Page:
'You know you're old when' revisited

'You know you're old when' revisited

Post by Marc Whitn » Sun, 08 Nov 1992 05:15:00



Quote:

>--

>My husband and I started rock climbing last fall, and are
>now avid climbers, and continuing to improve technically all
>the time (very satisfying).  Here's my question.  We're both
>40 years old (darn, all those years we could have been climbing
>but didn't know) and are wondering how aging affects
>climbing abilities.  I assume strength and balance diminish
>sometime along the way, and that one might have to be satisfied
>with lower-difficulty climbs.  Are there any 50, 60, or 70 year
>old climbers out there?  How many years climbing do we have left?

Well I'm "only" 44, but a friend who turned 50 several years ago is
not only active but regularly climbs in the 5.11+ range.  He may be
up to 5.12 by now.  Just keep light, keep in shape and keep at it!

Quote:

>Another side question, how many folks out there climb with
>their spouses?

I don't do this but from what I've seen of others the results are
spotty at best.  At least one divorce I know of resulted.  If you
can manage without competing or one of expecting too much from the
other that's OK.  Your age may be in your favor as maturity should
mitigate some of the clashes.
 
 
 

'You know you're old when' revisited

Post by Ilana Ste » Sun, 08 Nov 1992 05:52:20

Quote:


> >Another side question, how many folks out there climb with
> >their spouses?

> I don't do this but from what I've seen of others the results are
> spotty at best.  At least one divorce I know of resulted.  If you
> can manage without competing or one of expecting too much from the
> other that's OK.  Your age may be in your favor as maturity should
> mitigate some of the clashes.

I agree with Marc that the big problem with climbing with one's spouse
is competition and expectation, and that maturity (emotional, not
chronological) helps.  I am fairly immature and competitive (well, it's
true!) and had a difficult time climbing with Britt until (1) I improved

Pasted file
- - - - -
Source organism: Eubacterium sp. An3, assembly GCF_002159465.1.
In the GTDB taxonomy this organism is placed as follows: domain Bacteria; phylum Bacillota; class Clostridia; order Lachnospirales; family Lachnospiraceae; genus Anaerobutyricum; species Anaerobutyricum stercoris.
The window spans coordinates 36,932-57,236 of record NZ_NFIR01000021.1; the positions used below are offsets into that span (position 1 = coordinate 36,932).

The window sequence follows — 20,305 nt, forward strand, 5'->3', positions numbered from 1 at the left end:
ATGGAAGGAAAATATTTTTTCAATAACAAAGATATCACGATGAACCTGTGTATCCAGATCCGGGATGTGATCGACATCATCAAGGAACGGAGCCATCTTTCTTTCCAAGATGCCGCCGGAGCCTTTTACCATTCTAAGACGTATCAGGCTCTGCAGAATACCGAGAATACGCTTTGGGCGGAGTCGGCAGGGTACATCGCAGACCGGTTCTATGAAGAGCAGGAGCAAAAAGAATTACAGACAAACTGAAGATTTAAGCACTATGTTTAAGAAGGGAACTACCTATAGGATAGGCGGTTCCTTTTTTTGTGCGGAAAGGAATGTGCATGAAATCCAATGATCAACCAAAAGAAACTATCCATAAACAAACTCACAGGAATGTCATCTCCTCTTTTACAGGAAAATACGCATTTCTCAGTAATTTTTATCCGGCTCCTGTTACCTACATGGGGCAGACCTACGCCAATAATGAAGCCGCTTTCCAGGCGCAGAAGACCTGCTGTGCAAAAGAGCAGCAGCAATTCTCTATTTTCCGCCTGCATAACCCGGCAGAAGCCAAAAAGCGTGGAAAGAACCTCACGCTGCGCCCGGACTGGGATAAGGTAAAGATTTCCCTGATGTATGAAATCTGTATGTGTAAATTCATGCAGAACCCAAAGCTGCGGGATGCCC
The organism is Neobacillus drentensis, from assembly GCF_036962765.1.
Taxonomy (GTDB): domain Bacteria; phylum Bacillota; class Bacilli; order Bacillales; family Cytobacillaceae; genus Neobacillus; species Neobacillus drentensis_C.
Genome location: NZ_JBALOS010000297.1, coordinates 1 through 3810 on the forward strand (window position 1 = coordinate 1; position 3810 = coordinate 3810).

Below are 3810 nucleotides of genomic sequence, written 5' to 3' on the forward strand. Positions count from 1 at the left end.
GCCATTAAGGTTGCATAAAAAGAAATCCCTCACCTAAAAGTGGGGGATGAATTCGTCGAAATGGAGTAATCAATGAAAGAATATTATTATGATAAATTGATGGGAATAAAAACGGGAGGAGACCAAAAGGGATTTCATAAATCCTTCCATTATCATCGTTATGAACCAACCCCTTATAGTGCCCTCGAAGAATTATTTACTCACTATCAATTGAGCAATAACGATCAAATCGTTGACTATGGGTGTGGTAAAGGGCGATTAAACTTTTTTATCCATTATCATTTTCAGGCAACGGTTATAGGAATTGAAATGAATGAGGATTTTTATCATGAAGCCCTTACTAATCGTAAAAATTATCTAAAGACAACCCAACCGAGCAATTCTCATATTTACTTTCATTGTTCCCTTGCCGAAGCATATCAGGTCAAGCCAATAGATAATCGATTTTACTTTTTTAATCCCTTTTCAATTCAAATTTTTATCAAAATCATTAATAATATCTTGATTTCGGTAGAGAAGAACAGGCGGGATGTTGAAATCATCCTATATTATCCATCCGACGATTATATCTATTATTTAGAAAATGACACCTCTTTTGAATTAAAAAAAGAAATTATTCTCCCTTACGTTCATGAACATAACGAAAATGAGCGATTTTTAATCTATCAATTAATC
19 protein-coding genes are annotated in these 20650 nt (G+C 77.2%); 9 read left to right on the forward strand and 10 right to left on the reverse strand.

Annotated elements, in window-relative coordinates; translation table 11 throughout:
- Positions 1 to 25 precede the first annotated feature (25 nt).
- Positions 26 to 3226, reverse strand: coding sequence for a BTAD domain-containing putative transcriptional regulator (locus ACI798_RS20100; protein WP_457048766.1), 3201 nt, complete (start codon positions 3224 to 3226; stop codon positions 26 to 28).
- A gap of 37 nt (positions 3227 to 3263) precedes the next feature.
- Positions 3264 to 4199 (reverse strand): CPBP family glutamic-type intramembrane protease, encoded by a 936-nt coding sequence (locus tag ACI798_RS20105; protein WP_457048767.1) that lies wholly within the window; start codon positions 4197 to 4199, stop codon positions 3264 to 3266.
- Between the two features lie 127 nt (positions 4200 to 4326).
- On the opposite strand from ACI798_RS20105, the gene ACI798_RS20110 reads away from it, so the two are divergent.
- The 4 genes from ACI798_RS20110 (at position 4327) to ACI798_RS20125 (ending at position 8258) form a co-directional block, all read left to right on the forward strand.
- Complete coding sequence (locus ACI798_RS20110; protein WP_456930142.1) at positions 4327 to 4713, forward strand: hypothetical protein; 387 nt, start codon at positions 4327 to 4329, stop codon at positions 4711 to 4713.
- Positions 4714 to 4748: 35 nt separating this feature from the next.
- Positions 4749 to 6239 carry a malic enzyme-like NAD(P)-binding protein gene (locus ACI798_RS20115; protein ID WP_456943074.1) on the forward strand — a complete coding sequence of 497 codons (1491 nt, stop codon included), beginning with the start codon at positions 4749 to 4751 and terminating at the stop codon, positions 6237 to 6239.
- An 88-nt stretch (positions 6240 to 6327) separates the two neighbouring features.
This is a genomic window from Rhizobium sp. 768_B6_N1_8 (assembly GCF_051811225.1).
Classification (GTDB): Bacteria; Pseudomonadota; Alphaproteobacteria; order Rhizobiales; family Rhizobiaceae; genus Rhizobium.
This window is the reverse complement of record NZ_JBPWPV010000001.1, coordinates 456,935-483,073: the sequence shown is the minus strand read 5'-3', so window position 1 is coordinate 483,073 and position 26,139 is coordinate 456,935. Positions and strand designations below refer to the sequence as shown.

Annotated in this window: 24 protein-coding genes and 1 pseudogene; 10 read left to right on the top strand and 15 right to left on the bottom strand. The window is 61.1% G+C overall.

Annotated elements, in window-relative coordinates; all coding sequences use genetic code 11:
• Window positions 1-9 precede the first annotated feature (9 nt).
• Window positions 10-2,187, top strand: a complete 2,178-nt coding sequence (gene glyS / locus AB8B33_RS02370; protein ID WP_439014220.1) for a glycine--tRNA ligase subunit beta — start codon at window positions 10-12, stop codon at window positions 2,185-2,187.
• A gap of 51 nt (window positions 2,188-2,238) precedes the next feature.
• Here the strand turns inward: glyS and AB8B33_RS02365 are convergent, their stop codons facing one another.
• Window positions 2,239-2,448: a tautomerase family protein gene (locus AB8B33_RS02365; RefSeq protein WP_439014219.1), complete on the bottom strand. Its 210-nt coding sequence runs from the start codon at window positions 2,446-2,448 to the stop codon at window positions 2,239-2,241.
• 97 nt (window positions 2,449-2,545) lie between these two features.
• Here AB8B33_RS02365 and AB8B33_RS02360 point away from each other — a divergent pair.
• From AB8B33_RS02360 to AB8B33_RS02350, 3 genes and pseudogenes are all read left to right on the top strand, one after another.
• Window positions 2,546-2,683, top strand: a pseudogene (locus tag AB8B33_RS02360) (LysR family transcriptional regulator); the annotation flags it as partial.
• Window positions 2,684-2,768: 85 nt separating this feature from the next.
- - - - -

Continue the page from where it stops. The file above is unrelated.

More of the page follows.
to within a few grades of his ability, and (2) I started leading and thus
could feel I was taking, if not equal responsibility, at least some
of the responsibility of the climb.

When he was leading 5.10d and I was barely following 5.7 we would get
into a lot of bad feelings while climbing, mostly because I felt
depressed and discouraged, and didn't like being told what to do all the
time.  He had knee surgery last winter, while I joined a rock gym with a
(female) friend of similar ability to mine -- by the beginning of the
climbing season, I was leading (gym) 5.10a and psyched to start leading
real climbs.  Now, even though he can still climb harder routes than I
can, and he leads the harder pitches, I feel much more self-assured,
and am able to take his criticism of my climbing (such as badly placed
pro) a little better.

Now, my husband is my favorite climbing partner!

--
/\     There may be honor among thieves, but there's none among politicians.

      \______________________________________________________________________

 
 
 

'You know you're old when' revisited

Post by wayne trzy » Sun, 08 Nov 1992 10:13:44

Quote:

>...had a difficult time climbing with Britt until (1) I improved
>to within a few grades of his ability, and (2) I started leading and thus
>could feel I was taking, if not equal responsibility, at least some
>of the responsibility of the climb.

I had the opposite experience with my wife.  When she started leading, I
had a hard time dealing with the risk (to her) emotionally.  This is
not a sexist thing either.  I had another good friend who expressed
the same feelings toward climbing with his brother.  My wife severely
broke her foot in a leader fall and lost most of her interest in climbing
as a result, so it is a moot point.  I'm glad I wasn't climbing with
her when it happened.

Watch out for ledges.

--

-Wayne Trzyna


 
 
 

'You know you're old when' revisited

Post by Marc Whitn » Sun, 08 Nov 1992 09:22:20


Quote:

>I agree with Marc that the big problem with climbing with one's spouse
>is competition and expectation, and that maturity (emotional, not
>chronological) helps.  I am fairly immature and competitive (well, it's
>true!) and had a difficult time climbing with Britt until (1) I improved
>to within a few grades of his ability, and (2) I started leading and thus
>could feel I was taking, if not equal responsibility, at least some
>of the responsibility of the climb.

One example of a mismatched couple involved a case where one was
***ed to offwidth and squeeze chimneys while the other person was
quite normal.  I guess that's what happens when you marry a ***!
:-)  Said *** is now associated with a like-minded SO so that
half of the situation sorted itself out.  I've occasionally
fantisized about what a personals / lonely-heart add by a climber
would look like:  "5'8" NS F/M seeks opposite.  Must lead 5.11,
follow 5.10 (OW freaks need not apply)."